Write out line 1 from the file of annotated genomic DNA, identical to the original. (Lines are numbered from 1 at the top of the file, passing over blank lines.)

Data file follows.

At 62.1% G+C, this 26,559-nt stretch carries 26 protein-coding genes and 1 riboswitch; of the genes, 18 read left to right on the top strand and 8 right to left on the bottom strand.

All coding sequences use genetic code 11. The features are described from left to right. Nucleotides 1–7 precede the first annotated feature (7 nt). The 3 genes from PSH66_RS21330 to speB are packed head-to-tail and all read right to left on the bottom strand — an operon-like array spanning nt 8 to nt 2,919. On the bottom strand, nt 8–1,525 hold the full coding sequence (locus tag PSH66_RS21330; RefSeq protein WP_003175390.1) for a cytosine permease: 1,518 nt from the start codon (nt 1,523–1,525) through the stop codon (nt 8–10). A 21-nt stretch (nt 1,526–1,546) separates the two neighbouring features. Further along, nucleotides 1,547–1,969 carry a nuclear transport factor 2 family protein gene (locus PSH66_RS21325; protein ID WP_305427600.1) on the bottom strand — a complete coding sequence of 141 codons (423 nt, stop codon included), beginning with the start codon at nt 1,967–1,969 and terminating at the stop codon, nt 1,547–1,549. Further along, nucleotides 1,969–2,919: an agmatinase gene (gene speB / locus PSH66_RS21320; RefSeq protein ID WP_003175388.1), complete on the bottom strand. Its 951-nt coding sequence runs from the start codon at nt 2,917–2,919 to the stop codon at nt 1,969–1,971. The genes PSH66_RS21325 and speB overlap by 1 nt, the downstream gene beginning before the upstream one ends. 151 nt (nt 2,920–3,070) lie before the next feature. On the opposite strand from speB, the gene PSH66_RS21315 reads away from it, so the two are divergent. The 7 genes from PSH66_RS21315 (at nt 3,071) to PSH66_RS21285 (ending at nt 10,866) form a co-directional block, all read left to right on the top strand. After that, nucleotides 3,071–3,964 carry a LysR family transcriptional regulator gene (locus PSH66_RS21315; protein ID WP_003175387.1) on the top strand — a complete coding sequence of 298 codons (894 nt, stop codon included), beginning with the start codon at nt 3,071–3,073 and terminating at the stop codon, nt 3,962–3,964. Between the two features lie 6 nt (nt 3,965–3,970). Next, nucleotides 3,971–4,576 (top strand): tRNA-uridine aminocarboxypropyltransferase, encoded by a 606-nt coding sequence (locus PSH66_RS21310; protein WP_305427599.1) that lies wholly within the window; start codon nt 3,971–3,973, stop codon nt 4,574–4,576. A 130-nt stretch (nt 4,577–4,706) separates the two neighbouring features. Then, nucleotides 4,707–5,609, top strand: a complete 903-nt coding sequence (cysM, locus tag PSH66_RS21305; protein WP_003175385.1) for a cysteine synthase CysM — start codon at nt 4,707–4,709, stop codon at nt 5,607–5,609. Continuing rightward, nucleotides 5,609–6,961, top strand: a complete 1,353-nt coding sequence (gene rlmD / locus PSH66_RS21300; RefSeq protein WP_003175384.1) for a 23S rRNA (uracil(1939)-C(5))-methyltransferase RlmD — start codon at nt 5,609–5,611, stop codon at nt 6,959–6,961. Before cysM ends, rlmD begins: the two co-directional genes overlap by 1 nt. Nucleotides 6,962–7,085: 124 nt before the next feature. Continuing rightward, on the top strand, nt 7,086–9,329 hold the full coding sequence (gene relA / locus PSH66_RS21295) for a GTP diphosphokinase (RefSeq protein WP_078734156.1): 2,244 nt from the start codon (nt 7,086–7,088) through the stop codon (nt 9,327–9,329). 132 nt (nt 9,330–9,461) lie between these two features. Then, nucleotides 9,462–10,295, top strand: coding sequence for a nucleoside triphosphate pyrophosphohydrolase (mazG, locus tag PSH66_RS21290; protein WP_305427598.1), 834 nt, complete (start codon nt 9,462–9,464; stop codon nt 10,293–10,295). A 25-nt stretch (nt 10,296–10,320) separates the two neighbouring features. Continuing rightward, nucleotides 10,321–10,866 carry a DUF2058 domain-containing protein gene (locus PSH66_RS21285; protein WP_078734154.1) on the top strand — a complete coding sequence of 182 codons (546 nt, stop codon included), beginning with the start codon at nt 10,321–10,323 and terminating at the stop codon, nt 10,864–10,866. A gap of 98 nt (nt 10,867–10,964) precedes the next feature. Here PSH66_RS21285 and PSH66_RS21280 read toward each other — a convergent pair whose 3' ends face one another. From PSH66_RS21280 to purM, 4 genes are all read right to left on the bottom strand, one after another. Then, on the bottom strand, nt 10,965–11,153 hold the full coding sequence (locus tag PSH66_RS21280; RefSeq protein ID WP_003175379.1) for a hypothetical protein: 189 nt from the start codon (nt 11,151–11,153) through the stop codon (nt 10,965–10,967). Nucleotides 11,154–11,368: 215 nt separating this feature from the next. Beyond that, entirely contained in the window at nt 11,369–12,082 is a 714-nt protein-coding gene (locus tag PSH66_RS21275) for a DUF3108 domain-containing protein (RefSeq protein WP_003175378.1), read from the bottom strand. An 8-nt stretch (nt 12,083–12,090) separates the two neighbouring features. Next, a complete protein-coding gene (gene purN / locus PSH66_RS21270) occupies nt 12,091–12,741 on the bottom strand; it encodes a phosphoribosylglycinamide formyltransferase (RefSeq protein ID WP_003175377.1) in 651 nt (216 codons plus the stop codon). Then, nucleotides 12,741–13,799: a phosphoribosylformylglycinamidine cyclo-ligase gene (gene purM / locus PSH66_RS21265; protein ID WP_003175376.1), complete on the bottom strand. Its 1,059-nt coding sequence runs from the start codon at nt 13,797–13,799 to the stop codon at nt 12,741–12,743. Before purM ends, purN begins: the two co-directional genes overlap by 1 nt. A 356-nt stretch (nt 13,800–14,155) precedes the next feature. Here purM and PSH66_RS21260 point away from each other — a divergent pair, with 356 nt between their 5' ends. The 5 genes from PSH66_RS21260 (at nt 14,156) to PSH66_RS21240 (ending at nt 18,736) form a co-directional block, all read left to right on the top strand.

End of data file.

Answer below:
At 62.1% G+C, this 26,559-nt stretch carries 26 protein-coding genes and 1 riboswitch; of the genes, 18 read left to right on the top strand and 8 right to left on the bottom strand.